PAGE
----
The 118 coal and gas projects in the planning system, as identified in yesterday's release of the Resources and Energy Quarterly, severely threaten Australia's ability to meet its emission reduction goals and the world’s ability to mitigate the climate crisis, says Lock the Gate Alliance.
“Even if just a handful of these projects are actually built, they will push climate change dangerously close to a point of no return,” said Lock the Gate Alliance national coordinator Carmel Flint.
“Communities across Australia have spent another year picking up the pieces after catastrophic climate events made worse due to the burning of fossil fuels.
“The International Energy Agency says there must be no new fossil fuel projects if we’re to stand a chance of reining in out of control climate change.
“For the Australian Government to even be considering 118 new coal and gas projects should be unthinkable, yet here it is in black and white.”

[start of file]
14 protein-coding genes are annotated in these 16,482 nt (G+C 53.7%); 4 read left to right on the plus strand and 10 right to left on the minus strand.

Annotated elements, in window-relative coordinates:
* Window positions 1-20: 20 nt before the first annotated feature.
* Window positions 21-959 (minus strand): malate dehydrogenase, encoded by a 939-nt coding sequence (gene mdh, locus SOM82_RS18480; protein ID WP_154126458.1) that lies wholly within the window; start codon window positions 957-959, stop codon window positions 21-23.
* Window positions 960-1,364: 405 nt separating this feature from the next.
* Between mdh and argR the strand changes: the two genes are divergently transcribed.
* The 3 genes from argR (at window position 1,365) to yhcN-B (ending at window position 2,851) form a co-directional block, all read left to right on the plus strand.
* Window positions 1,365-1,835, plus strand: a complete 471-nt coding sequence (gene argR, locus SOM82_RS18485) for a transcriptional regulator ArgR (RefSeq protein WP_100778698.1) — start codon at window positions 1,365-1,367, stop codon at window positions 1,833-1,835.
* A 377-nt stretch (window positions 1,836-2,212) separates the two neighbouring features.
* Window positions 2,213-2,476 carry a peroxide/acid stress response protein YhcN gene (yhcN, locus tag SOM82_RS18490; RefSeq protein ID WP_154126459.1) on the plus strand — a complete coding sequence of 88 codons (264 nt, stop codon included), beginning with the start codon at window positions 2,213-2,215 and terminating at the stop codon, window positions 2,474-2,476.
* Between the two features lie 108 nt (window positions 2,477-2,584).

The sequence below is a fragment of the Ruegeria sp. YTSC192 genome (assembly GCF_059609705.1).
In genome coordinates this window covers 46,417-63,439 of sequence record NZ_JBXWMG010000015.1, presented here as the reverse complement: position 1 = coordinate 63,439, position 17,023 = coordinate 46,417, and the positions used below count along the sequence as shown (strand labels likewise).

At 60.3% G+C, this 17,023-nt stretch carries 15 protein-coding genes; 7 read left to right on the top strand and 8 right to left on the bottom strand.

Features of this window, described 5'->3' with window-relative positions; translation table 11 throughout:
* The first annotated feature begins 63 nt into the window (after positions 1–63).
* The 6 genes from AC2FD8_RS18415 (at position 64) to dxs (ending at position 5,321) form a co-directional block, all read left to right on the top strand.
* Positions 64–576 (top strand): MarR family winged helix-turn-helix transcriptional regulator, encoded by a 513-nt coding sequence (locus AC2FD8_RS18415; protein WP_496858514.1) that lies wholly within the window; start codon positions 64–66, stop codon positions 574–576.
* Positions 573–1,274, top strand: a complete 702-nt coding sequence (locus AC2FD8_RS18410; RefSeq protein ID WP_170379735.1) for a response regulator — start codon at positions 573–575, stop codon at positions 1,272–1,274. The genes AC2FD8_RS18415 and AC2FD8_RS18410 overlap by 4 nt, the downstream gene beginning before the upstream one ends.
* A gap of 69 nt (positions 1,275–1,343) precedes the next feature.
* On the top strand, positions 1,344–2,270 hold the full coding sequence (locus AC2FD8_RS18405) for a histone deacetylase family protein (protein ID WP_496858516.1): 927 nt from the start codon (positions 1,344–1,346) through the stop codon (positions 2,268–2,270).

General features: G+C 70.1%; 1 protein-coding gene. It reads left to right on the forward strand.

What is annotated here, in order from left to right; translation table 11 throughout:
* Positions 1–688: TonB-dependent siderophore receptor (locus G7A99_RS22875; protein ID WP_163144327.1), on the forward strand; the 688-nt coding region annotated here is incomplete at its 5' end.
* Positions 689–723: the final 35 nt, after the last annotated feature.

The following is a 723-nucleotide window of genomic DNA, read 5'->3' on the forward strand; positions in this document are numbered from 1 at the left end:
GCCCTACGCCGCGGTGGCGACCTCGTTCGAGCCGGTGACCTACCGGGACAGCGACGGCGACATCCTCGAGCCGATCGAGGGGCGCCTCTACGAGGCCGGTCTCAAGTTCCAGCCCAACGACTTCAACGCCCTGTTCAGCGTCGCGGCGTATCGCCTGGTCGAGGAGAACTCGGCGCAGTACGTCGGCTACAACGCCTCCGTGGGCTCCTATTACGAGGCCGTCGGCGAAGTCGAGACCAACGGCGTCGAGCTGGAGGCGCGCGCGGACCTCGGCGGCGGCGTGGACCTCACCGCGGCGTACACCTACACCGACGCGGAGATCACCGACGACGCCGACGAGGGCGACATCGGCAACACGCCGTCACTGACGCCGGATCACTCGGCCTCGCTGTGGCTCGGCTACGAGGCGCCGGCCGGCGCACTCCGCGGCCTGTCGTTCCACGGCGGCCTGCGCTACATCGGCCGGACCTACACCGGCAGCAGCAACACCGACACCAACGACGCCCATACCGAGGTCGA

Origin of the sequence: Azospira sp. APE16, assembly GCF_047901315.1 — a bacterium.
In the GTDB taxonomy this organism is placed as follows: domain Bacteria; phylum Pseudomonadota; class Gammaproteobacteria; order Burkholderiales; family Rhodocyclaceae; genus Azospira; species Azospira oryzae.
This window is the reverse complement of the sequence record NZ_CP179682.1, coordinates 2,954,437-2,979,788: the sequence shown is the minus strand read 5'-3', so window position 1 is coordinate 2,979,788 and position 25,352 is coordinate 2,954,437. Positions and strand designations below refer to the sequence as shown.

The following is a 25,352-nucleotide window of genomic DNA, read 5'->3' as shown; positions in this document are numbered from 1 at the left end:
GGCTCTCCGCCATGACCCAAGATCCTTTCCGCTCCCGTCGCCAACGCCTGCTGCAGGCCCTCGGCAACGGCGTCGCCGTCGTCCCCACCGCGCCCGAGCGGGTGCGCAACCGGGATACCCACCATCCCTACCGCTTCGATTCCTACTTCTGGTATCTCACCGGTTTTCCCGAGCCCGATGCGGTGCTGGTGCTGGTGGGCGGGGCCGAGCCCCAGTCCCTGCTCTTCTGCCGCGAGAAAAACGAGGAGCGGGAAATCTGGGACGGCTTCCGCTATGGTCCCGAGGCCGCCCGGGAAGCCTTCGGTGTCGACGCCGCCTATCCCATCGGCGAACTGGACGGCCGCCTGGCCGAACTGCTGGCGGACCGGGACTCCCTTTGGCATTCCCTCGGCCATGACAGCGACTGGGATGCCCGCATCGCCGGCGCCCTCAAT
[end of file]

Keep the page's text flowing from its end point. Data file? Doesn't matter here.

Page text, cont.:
Ms Flint said if the Albanese Government allowed the construction of the coal and gas projects, it would unfairly burden regular Australians and other industries who would have to shoulder an even greater share of Australia’s emission reductions.
“The Albanese Government is soon to announce proposed rules for the Safeguard Mechanism to ensure big industrial polluters do their part in Australia’s emission reduction,” she said.
“But if those rules allow these 118 coal and gas projects to proceed, then our biggest polluters will effectively get a free pass while the full burden of reducing emissions will fall back on everyday Australians and other sectors like farming and manufacturing.
“We don’t want to see everyday Australians and farmers unfairly punished while the government ticks off new coal mine and gasfield expansions.”
However, the report offers a silver lining, stating (Page 6) there is “an expanding list of lenders and investors withdrawing finance to new thermal coal projects. Some pension and equity funds are also divesting from, or reducing their exposure to, thermal coal, limiting the range of investment financing options available to thermal coal project developers.”
“But we can’t rely on the market alone to solve the climate crisis,” Ms Flint said.
“Here in Australia, we need stronger intervention from the Albanese Government and the states to ensure our climate remains safe for future generations to prosper.”